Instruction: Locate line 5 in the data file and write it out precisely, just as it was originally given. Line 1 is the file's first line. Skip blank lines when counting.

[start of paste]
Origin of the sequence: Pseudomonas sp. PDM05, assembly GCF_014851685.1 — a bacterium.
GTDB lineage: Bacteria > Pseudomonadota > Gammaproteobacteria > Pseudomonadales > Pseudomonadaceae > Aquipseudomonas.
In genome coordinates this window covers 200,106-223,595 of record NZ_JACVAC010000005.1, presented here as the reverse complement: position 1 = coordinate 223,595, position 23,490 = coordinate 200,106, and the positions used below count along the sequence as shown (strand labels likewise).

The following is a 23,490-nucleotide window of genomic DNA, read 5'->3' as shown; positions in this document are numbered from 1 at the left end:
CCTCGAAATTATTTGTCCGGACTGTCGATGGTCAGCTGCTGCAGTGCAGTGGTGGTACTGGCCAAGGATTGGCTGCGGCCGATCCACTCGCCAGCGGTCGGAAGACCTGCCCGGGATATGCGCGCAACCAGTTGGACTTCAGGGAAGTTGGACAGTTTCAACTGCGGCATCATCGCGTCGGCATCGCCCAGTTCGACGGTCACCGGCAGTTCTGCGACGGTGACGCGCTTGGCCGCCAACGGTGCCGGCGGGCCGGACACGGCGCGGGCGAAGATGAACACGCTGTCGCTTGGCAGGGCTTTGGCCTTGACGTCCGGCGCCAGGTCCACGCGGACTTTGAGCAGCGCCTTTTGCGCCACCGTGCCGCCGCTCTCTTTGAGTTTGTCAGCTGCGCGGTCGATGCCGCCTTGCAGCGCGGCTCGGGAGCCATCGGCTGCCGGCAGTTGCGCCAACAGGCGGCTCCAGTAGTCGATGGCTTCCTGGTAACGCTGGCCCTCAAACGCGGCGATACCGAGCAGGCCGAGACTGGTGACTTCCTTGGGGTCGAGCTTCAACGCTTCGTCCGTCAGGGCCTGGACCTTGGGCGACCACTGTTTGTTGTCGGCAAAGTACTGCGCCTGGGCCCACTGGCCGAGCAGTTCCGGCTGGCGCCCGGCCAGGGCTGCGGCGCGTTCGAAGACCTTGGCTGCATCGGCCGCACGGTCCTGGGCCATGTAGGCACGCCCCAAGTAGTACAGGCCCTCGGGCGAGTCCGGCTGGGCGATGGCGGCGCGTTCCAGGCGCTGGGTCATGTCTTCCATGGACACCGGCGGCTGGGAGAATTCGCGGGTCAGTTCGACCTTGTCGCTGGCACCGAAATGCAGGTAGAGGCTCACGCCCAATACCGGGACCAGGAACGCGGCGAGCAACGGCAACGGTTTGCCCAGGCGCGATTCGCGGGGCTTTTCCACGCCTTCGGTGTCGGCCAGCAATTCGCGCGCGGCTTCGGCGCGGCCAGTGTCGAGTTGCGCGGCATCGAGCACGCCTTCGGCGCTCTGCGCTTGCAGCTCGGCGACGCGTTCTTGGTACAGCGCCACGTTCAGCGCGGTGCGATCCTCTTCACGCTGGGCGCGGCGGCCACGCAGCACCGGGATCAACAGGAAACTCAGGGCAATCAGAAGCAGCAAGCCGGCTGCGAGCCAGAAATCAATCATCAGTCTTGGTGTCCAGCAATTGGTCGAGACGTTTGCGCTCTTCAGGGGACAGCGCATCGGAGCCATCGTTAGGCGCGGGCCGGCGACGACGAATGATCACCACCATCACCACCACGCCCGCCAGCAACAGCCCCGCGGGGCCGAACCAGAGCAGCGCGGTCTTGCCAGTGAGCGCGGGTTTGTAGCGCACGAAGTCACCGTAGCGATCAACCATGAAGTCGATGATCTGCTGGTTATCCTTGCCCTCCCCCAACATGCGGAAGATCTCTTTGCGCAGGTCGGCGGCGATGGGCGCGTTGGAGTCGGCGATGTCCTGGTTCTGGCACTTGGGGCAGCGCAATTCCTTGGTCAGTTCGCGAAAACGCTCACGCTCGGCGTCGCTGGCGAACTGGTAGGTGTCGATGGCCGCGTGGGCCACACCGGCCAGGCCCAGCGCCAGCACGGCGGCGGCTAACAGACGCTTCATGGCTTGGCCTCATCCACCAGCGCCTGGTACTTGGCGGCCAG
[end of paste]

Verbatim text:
CCTCGAAATTATTTGTCCGGACTGTCGATGGTCAGCTGCTGCAGTGCAGTGGTGGTACTGGCCAAGGATTGGCTGCGGCCGATCCACTCGCCAGCGGTCGGAAGACCTGCCCGGGATATGCGCGCAACCAGTTGGACTTCAGGGAAGTTGGACAGTTTCAACTGCGGCATCATCGCGTCGGCATCGCCCAGTTCGACGGTCACCGGCAGTTCTGCGACGGTGACGCGCTTGGCCGCCAACGGTGCCGGCGGGCCGGACACGGCGCGGGCGAAGATGAACACGCTGTCGCTTGGCAGGGCTTTGGCCTTGACGTCCGGCGCCAGGTCCACGCGGACTTTGAGCAGCGCCTTTTGCGCCACCGTGCCGCCGCTCTCTTTGAGTTTGTCAGCTGCGCGGTCGATGCCGCCTTGCAGCGCGGCTCGGGAGCCATCGGCTGCCGGCAGTTGCGCCAACAGGCGGCTCCAGTAGTCGATGGCTTCCTGGTAACGCTGGCCCTCAAACGCGGCGATACCGAGCAGGCCGAGACTGGTGACTTCCTTGGGGTCGAGCTTCAACGCTTCGTCCGTCAGGGCCTGGACCTTGGGCGACCACTGTTTGTTGTCGGCAAAGTACTGCGCCTGGGCCCACTGGCCGAGCAGTTCCGGCTGGCGCCCGGCCAGGGCTGCGGCGCGTTCGAAGACCTTGGCTGCATCGGCCGCACGGTCCTGGGCCATGTAGGCACGCCCCAAGTAGTACAGGCCCTCGGGCGAGTCCGGCTGGGCGATGGCGGCGCGTTCCAGGCGCTGGGTCATGTCTTCCATGGACACCGGCGGCTGGGAGAATTCGCGGGTCAGTTCGACCTTGTCGCTGGCACCGAAATGCAGGTAGAGGCTCACGCCCAATACCGGGACCAGGAACGCGGCGAGCAACGGCAACGGTTTGCCCAGGCGCGATTCGCGGGGCTTTTCCACGCCTTCGGTGTCGGCCAGCAATTCGCGCGCGGCTTCGGCGCGGCCAGTGTCGAGTTGCGCGGCATCGAGCACGCCTTCGGCGCTCTGCGCTTGCAGCTCGGCGACGCGTTCTTGGTACAGCGCCACGTTCAGCGCGGTGCGATCCTCTTCACGCTGGGCGCGGCGGCCACGCAGCACCGGGATCAACAGGAAACTCAGGGCAATCAGAAGCAGCAAGCCGGCTGCGAGCCAGAAATCAATCATCAGTCTTGGTGTCCAGCAATTGGTCGAGACGTTTGCGCTCTTCAGGGGACAGCGCATCGGAGCCATCGTTAGGCGCGGGCCGGCGACGACGAATGATCACCACCATCACCACCACGCCCGCCAGCAACAGCCCCGCGGGGCCGAACCAGAGCAGCGCGGTCTTGCCAGTGAGCGCGGGTTTGTAGCGCACGAAGTCACCGTAGCGATCAACCATGAAGTCGATGATCTGCTGGTTATCCTTGCCCTCCCCCAACATGCGGAAGATCTCTTTGCGCAGGTCGGCGGCGATGGGCGCGTTGGAGTCGGCGATGTCCTGGTTCTGGCACTTGGGGCAGCGCAATTCCTTGGTCAGTTCGCGAAAACGCTCACGCTCGGCGTCGCTGGCGAACTGGTAGGTGTCGATGGCCGCGTGGGCCACACCGGCCAGGCCCAGCGCCAGCACGGCGGCGGCTAACAGACGCTTCATGGCTTGGCCTCATCCACCAGCGCCTGGTACTTGGCGGCCAG